MIT Lincoln Laboratory honors project that brings electricity to village
MIT Lincoln Laboratory, in conjunction with the International Astronomical Union (IAU), named a minor planet discovered by the Lincoln Near-Earth Asteroid Research (LINEAR) program in honor of the team of college students who won the top award, the Student Humanitarian Supreme Prize, in the 2010 Institute of Electrical and Electronics Engineers (IEEE) Presidents' Change the World Competition. The planet will be named for the e.quinox project, the students' system for making electrical power accessible to households in remote areas of developing countries.
"We are honored to have a minor planet named after e.quinox. This will be a lasting reminder of our work and a beacon for future generations of students, to encourage them to apply their knowledge to benefit others," says Christopher Hopper, chairman of the project.
The IEEE Presidents' Change the World Competition, initiated in 2009, challenges students to use engineering, science, computing, and leadership skills to solve real-world problems for the benefit of their community or humanity. The 2009, 2010, and 2011 IEEE presidents selected the winners from among 15 projects identified as the best candidates by a global judging committee.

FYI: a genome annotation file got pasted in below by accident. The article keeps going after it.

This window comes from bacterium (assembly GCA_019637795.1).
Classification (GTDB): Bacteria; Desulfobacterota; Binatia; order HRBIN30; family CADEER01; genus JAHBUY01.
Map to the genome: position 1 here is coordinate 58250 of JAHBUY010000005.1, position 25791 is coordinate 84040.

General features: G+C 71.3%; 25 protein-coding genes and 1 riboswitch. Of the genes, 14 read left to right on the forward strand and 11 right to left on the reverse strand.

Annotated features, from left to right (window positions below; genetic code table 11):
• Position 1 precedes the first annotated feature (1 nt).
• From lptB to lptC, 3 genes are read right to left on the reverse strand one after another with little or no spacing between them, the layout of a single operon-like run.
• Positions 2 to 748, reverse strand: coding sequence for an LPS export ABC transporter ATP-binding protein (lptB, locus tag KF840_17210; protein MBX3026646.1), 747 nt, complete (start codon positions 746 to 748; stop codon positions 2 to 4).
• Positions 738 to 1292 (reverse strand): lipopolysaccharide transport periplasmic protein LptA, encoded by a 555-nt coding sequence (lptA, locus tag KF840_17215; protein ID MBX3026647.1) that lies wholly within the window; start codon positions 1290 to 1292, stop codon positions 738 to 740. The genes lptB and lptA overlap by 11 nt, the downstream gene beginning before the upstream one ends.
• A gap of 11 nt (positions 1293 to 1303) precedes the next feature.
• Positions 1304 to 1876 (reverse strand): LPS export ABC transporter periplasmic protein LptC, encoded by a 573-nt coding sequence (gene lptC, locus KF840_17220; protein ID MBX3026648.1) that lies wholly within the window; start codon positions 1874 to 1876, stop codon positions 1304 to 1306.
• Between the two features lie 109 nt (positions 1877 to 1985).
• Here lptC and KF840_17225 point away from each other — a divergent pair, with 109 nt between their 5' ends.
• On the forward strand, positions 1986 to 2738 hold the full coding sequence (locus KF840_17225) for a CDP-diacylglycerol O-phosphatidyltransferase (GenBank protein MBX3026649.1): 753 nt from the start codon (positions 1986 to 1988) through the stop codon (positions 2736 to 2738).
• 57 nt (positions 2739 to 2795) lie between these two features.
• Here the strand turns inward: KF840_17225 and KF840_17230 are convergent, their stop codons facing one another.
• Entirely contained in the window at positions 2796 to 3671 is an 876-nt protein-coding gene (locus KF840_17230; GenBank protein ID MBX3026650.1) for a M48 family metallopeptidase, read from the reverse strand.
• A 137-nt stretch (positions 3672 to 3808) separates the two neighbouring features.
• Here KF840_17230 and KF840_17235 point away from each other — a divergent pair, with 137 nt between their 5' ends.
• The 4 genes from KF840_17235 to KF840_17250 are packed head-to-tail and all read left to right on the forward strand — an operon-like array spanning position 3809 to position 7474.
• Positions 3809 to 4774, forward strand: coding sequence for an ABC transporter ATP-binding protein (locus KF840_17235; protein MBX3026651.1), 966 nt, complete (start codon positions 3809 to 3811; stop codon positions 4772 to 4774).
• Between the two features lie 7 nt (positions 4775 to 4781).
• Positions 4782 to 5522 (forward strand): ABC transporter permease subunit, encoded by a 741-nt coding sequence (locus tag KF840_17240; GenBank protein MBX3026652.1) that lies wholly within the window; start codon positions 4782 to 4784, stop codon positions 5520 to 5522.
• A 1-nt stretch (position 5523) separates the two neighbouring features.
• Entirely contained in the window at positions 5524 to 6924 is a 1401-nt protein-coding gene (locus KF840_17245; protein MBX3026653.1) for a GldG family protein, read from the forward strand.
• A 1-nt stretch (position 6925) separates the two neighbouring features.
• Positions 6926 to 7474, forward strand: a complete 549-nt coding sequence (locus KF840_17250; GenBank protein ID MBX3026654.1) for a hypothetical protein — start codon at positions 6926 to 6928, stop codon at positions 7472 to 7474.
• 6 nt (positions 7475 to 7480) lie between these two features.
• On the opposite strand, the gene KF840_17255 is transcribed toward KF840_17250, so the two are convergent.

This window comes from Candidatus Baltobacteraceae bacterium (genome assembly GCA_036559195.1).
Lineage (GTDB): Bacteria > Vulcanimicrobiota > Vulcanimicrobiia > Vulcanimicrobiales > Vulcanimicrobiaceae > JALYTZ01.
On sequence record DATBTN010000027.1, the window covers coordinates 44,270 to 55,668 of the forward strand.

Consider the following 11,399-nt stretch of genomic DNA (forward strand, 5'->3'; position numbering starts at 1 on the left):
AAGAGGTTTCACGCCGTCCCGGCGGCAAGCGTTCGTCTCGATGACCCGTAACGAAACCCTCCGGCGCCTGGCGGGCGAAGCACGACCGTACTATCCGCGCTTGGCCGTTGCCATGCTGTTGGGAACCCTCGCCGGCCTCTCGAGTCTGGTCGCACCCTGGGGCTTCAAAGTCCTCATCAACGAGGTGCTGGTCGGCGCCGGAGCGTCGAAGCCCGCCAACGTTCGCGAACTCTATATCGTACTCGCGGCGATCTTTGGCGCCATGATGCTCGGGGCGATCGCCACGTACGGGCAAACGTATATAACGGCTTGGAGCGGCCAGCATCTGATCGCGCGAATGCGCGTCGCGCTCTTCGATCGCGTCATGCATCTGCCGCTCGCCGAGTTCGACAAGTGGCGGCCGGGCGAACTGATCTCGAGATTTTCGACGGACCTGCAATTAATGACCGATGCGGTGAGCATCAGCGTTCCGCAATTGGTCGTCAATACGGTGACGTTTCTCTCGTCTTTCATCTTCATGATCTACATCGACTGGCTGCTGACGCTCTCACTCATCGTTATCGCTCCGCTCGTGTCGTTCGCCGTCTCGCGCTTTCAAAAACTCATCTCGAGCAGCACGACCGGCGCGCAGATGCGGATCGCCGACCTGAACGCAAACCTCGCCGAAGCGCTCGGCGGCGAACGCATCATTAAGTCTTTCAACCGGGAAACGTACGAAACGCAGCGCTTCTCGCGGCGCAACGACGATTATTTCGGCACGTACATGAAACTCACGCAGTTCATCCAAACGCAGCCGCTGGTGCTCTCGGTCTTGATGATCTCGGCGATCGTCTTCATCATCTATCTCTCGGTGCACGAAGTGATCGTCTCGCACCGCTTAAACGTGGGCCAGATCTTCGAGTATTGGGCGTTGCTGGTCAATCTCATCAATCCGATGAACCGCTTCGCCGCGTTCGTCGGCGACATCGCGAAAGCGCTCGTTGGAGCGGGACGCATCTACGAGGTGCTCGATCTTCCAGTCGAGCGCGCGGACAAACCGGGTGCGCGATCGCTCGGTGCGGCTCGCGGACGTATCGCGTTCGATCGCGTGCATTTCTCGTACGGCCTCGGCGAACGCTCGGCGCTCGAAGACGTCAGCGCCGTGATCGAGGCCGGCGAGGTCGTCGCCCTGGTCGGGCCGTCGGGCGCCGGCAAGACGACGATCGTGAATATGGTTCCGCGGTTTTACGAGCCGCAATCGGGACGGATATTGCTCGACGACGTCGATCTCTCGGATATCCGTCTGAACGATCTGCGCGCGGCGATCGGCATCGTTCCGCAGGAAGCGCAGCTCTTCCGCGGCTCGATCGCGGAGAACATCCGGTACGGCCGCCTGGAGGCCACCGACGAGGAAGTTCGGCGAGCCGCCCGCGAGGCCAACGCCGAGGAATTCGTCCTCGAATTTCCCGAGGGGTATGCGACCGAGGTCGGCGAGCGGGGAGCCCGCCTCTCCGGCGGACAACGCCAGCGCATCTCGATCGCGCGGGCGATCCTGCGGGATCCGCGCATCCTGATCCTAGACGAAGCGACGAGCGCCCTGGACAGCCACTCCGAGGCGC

The e.quinox team in the center of the energy kiosk in Rwanda. Photograph courtesy of Imperial College London.
The e.quinox team from the Department of Electrical and Electronic Engineering at the Imperial College London developed the energy kiosk, a station where portable batteries are charged and then hired out to households without access to electricity. The kiosk's system uses renewable energy, such as solar power, to charge the batteries. The fees levied for use of the batteries pay for the maintenance of the kiosk and salaries for local people employed on the project. The first energy kiosk is operating in a Rwandan village of 60 families.
The minor planet named for the e.quinox project is one of more than 200,000 space objects discovered by LINEAR's two electro-optical deep-space surveillance telescopes located on the White Sands Missile Range near Socorro, New Mexico. Since the IAU grants discoverers of minor planets the privilege of recommending names for them, Lincoln Laboratory decided in 2001 that the best use of the naming rights for its many discoveries was to honor student science fair winners and their teachers. The resulting program, named the Ceres Connection, annually honors about 250 students and teachers. In 2009, the program added the grand prize winner of the IEEE Presidents' Change the World Competition to its honorees.
Typically, the Ceres Connection recommends a planet name that reflects the honoree's name. However, the e.quinox team's planet name will reflect the project name because the team has twelve members: Mohammad Mansoor Hamayun, Manuel Tragut, Alexander McLaren, Alexander Rybka, Christopher Baker-Brian, Christopher Hopper, Hemal Mehta, Laurent Van Houke, Matthew Dayton, Ndubuisi Kejeh, Thomas Luth, and Varun Sharma. In the next academic year, students from the college who will take over the project from the current team hope to upgrade the kiosk and set up new kiosks in other Rwandan villages.
Posted September 2010top of page